A trio of deep-sea robots are the best hope yet for finding what caused one of aviation's most mysterious disasters.
Air France flight 447 left Rio de Janeiro at 7.03 pm local time on 31 May 2009, heading for Paris. Three hours later, over the mid-Atlantic and beyond radar range, it entered a series of severe tropical storms—and never emerged.
In March, a team of sub-sea search specialists will be taking three autonomous submarines to search the sea floor beneath the area where parts of the plane were found. What they most want to find are the flight recorders, to help piece together what happened that night. Previous attempts have proved fruitless, but the submarines now have cutting-edge upgrades that the team believes give them a far better chance of finding the wreckage.
The expedition, which will start on 18 March, is charged with emotional significance, a fact not lost on team leader David Gallo of the Woods Hole Oceanographic Institution in Massachusetts (WHOI). "We recently met some of the families and loved ones of the victims," he says. "For their sake, not just the flying public and the aviation industry, we're now extremely motivated to find out exactly what happened to this aircraft."
All that is known of the Airbus A330's demise comes from its last communications: a series of automated messages from the aircraft's computers, chirped via satellite to an Air France maintenance centre just over 3 hours after take-off. They warned that inconsistent airspeed data was being fed to the flight computers.
Search teams turned up little else, finding the bodies of just 50 of the 228 people on board and small amounts of floating wreckage—including the plane's severed tail fin—1000 kilometres north-east of Brazil's Fernando de Noronha islands. To date only 3 per cent of the aircraft, by weight, has been recovered.
Crucially, the two black box recorders remain missing. The team will be searching for the shoebox-sized devices in a 10,000-square-kilometre area stretching across the mid-Atlantic ridge, a vast undersea mountain range that has stymied three previous expeditions. Volcanic boulder-covered ridges, some with near-vertical slopes, rise to within 600 metres of the surface. Troughs can plunge 4000 metres into the abyss.
One way to find objects on the sea floor is to use a ship towing a sonar array. This provides an acoustic image of the seabed. The problem with the mid-Atlantic ridge is that the sonar has to "fly" so high to avoid its tether snagging on ridges and boulders that the resolution is very poor.
Last year, in an attempt to get around this difficulty, WHOI used its Remus 6000, an autonomous underwater vehicle (AUV) that has its own, high-resolution sonar scanner. It searched for the flight recorders on pre-programmed routes, but kept having to stop scanning while it manoeuvred around the many ridges.
The sub has now been upgraded, says WHOI senior engineer Mike Purcell. Its sonar system uses sound waves with double the wavelength of the original, meaning it can generate an acoustic image from 130 metres above the sea floor instead of 90 metres, at the same high resolution. "In rugged terrain with sharp changes in depth we will maintain bottom tracking more of the time," Purcell says. This time the WHOI is sending three of the torpedo-shaped Remus 6000s.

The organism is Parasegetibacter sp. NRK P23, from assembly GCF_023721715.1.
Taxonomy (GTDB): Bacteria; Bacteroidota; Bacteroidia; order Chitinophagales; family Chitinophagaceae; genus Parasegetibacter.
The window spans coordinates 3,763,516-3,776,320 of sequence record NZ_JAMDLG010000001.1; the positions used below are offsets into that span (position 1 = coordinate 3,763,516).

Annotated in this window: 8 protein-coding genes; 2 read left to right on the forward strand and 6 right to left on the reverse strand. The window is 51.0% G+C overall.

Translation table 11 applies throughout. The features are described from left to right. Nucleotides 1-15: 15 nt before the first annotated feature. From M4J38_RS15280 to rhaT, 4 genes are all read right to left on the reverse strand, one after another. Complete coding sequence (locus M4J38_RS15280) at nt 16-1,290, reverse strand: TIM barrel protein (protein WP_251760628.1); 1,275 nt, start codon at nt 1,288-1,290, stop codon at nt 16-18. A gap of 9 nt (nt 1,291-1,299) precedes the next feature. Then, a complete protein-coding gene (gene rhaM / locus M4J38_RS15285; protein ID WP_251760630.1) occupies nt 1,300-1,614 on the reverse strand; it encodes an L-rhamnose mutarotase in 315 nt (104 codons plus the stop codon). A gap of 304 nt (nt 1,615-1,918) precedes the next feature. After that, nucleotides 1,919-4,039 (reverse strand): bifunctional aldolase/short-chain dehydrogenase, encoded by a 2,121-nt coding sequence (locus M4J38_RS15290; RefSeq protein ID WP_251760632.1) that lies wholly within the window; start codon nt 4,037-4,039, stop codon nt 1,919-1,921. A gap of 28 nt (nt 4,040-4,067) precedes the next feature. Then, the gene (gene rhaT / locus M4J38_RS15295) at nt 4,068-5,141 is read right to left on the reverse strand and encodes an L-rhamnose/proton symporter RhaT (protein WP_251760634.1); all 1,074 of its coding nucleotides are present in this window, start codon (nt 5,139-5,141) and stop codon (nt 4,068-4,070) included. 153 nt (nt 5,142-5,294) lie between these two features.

The subs' autonomous guidance software has also been rewritten to increase their dive angle from 15 degrees to up to 25 degrees, so they can scan more of the steep ground that was previously missed.
Improved control software will reduce the chance of sea-floor collisions, and object recognition software will enable the subs to automatically identify unusually shaped objects as "interesting" and drop to within 7 metres for a closer look with their cameras.
The team will use the upgraded AUVs in staggered shifts, running them 24 hours a day from the expedition ship MV Alucia in three 30-day search programmes.
Finding the flight recorders would help families seeking compensation, says Peter Neenan, a lawyer with Stewarts Law in London, which is prosecuting a case for the families of 50 AF447 victims in a court in California. The claimants allege that equipment supplied by several firms, including Airbus and Thales, was "defective and unreasonably dangerous in one or more respects". Thales makes pitot tubes—the instruments that intercept airflow to measure airspeed.
Interim findings by the BEA, the French bureau for civil aviation security, said that icing of the aircraft's three pitot tubes could have led to confused speed readings. These might have crashed the flight computers or misled pilots flying manually, risking the critical loss of lift known as a stall.
Still, it is not yet clear who is at fault, if anyone. "Finding the recorders would make things a lot easier. We've got our fingers crossed," says Neenan.
Airbus, which along with Air France is funding the search, also wants the recorders: "Unreliable speed data from pitots alone would not have led to what happened—but it could have contributed," says spokesman Justin Dubon.
If the recorders are located, the French government has agreed to finance their retrieval. It might also fund recovery of the remaining bodies, depending on the state and location of the wreckage.
Neenan says the AF447 families desperately need answers and closure. Ironically, another Atlantic disaster may help: WHOI has just finished mapping the debris field around the wreck of the Titanic with a Remus 6000. The sub spotted items as small as pots and pans from 600 metres away, lending hope that AF447's elusive recorders might yet be found.
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